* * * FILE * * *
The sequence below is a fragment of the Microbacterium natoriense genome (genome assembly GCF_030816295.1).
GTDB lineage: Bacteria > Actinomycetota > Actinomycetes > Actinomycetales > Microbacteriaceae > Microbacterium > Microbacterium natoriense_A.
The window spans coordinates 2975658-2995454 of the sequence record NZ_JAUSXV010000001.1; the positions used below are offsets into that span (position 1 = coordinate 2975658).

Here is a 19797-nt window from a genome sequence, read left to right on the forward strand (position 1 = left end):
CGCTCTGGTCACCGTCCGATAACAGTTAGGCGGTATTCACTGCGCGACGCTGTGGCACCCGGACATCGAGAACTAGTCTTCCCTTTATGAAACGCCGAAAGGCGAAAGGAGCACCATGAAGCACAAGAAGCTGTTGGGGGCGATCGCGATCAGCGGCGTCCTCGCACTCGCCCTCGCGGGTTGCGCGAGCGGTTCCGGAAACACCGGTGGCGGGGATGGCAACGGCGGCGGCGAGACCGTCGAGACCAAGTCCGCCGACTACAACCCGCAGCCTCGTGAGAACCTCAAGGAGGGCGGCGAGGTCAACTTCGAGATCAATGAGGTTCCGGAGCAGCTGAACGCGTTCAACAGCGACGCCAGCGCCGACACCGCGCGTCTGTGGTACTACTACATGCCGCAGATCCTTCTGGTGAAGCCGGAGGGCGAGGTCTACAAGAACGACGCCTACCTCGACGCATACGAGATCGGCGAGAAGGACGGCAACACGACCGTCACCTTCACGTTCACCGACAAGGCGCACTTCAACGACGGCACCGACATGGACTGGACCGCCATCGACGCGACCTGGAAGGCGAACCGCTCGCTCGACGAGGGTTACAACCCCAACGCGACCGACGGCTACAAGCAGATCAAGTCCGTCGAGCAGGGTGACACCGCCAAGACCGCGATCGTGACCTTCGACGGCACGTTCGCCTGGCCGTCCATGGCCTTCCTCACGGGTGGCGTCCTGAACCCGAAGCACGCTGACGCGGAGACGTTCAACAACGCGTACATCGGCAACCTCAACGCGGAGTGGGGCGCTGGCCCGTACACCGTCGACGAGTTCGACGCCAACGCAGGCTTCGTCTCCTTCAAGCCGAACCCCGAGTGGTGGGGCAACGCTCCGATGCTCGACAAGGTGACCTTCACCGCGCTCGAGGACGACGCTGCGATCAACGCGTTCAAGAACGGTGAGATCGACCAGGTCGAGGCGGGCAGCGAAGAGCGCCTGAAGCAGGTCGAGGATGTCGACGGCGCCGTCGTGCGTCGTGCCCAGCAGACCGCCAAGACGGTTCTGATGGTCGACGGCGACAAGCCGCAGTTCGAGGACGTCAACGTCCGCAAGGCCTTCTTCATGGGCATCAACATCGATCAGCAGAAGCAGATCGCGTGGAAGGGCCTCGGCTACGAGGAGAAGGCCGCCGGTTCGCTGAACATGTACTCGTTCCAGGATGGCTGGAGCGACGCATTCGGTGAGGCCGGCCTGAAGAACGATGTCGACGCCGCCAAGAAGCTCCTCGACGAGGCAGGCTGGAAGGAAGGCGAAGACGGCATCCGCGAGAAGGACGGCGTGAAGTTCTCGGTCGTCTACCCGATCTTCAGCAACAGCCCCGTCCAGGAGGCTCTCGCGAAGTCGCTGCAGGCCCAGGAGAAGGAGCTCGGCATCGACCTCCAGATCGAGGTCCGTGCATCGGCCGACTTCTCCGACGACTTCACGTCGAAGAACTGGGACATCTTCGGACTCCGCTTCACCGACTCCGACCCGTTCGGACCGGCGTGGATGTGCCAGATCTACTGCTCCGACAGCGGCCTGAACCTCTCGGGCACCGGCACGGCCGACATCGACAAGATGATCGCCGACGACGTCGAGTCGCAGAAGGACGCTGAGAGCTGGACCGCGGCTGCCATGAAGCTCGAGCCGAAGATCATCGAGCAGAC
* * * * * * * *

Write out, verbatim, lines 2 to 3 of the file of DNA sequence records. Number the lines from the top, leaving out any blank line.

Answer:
GTDB lineage: Bacteria > Actinomycetota > Actinomycetes > Actinomycetales > Microbacteriaceae > Microbacterium > Microbacterium natoriense_A.
The window spans coordinates 2975658-2995454 of the sequence record NZ_JAUSXV010000001.1; the positions used below are offsets into that span (position 1 = coordinate 2975658).